Obviously, I am biased towards exercise and appropriate exercise prescription. I think this is one area we can all be better (myself included). So, when I saw this article, I wanted to share it with everyone. This sums up a lot of what we feel and gives you a good background for why exercise should always be in the discussion for how to treat every illness.
One of the key health benefits of exercise is that it helps normalize your glucose (blood sugar level), insulin, and leptin (appetite suppressant) levels by optimizing insulin and leptin receptor sensitivity. This is perhaps the most important factor for optimizing your overall health and preventing chronic disease, and may explain why exercise is such a potent preventive medicine.
In fact, researchers recently suggested that exercise is “the best preventive drug” for many common ailments, from psychiatric disorders to heart disease, diabetes, and cancer. According to Jordan Metzl, a sports-medicine physician at New York City’s Hospital for Special Surgery and author of The Exercise Cure:
“Exercise is the best preventive drug we have, and everybody needs to take that medicine.”
And, as stated by Dr. Timothy Church, director of preventive medicine research at the Pennington Biomedical Research Center in Baton Rouge:
“Exercise strengthens the entire human machine — the heart, the brain, the blood vessels, the bones, the muscles. The most important thing you can do for your long-term health is lead an active life.”
Non-Exercise Movement Is Equally, if Not More, Important for Health
Unfortunately, many fail to get sufficient amounts of exercise. Worse yet, a majority of people may still endanger their health simply by sitting too much. Compelling evidence actually suggests that even if you exercise regularly, prolonged sitting is itself a risk factor for chronic disease and reduced lifespan…
Overall, federal data suggest only 21% of American adults meet the government recommendation to engage in two and half hours worth of aerobic and muscle strengthening exercise each week. So, there’s clearly a lot of room for improvement. Ideally, you’ll want to exercise regularly AND frequently interrupt your sitting in order to optimize your health and longevity. Let’s review the reasons for this below.
Exercise Benefits Found to Be EQUAL to Drugs for Heart Disease and Diabetes
A recent meta-review conducted by researchers at Harvard and Stanford compared the effectiveness of exercise versus drug interventions on mortality outcomes for diabetes, coronary heart disease, heart failure and stroke. After reviewing 305 randomized controlled trials, which included nearly 339,300 people, they found “no statistically detectable differences” between physical activity and medications for pre-diabetes and heart disease.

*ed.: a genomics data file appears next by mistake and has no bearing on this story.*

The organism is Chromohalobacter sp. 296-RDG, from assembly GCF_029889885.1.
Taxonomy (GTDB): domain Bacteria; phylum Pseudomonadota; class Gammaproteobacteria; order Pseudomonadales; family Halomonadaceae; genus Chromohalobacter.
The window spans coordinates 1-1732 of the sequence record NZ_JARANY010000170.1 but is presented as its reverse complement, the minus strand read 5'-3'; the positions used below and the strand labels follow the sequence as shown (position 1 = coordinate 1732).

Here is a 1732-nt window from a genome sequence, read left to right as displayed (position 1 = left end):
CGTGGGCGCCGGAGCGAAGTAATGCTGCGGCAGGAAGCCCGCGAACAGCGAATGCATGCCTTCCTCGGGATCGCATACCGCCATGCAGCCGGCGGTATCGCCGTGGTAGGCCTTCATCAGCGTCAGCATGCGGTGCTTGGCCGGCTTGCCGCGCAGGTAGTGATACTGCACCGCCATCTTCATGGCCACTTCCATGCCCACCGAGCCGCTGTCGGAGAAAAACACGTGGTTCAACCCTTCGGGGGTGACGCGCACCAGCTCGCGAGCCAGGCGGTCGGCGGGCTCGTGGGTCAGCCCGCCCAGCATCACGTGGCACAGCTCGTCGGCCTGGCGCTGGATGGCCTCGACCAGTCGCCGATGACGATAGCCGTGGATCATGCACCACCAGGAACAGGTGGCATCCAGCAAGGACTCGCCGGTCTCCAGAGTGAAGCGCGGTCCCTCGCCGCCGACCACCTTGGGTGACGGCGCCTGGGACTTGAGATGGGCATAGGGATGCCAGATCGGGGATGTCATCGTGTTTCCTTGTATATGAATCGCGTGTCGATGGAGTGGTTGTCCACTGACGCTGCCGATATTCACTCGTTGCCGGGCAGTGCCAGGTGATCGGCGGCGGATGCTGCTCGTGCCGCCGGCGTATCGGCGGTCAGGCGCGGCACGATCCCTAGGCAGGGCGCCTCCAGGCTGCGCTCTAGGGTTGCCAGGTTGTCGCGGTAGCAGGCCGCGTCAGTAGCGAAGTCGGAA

This is a potent reminder of the power of simple lifestyle changes, as well as the shortcomings of the drug paradigm!
Besides optimizing insulin/leptin receptor sensitivity, other beneficial biochemical changes also occur during exercise, including alterations in more than 20 different metabolites involved in fat burning and metabolism, among other things. As stated by Dr. Church, exercise indeed affects your entire body from head to toe in beneficial ways. This includes changes in your:
- Muscles, which use glucose and ATP for contraction and movement. Tiny tears in your muscles make them grow bigger and stronger as they heal. Gaining more muscle through resistance exercises has many benefits, from losing excess fat to maintaining healthy bone mass and preventing age-related muscle loss as you age. The intensity of your resistance training can achieve a number of beneficial changes on the molecular, enzymatic, hormonal, and chemical level in your body.
- Lungs. As your muscles call for more oxygen, your breathing rate increases. The higher your VO2 max, your maximum capacity of oxygen use, the fitter you are.
- Heart. Your heart rate increases with physical activity to supply more oxygenated blood to your muscles. The fitter you are, the more efficiently your heart can do this, allowing you to work out longer and harder. Your blood pressure will also decrease as a result of new blood vessels forming.
- Brain. The increased blood flow also benefits your brain, allowing it to almost immediately function better. Exercising regularly also promotes the growth of new brain cells, boosting your capacity for memory and learning. A number of neurotransmitters are also triggered, such as endorphins, serotonin, dopamine, glutamate, and GABA. Some of these are well-known for their role in mood control. Exercise, in fact, is one of the most effective prevention and treatment strategies for depression.
- Joints and Bones. Exercise can place as much as five or six times more than your body weight on them. Weight-bearing exercise is one of the most effective remedies against osteoporosis, as your bones are very porous and soft, and as you get older, your bones can easily become less dense and hence, more brittle – especially if you are inactive.